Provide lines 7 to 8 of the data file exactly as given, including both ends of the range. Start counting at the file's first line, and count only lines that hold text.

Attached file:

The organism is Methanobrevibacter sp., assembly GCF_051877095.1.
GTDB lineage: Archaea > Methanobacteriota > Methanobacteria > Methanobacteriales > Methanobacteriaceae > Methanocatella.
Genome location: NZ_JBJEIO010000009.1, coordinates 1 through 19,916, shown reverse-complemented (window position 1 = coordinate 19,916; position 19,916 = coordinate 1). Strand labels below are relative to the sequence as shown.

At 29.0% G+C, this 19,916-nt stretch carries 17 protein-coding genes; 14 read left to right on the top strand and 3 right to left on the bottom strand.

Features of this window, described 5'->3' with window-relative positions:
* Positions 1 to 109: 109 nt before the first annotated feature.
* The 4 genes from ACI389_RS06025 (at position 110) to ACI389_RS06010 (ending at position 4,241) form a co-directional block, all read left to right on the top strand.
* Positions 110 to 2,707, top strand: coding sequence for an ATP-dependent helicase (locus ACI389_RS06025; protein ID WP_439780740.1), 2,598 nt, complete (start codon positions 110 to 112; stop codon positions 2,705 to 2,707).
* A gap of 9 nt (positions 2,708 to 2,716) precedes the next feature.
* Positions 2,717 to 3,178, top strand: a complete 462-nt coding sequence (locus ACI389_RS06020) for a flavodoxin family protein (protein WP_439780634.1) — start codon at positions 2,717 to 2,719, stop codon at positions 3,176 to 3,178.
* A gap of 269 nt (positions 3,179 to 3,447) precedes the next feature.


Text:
* The 4 genes from ACI389_RS06025 (at position 110) to ACI389_RS06010 (ending at position 4,241) form a co-directional block, all read left to right on the top strand.
* Positions 110 to 2,707, top strand: coding sequence for an ATP-dependent helicase (locus ACI389_RS06025; protein ID WP_439780740.1), 2,598 nt, complete (start codon positions 110 to 112; stop codon positions 2,705 to 2,707).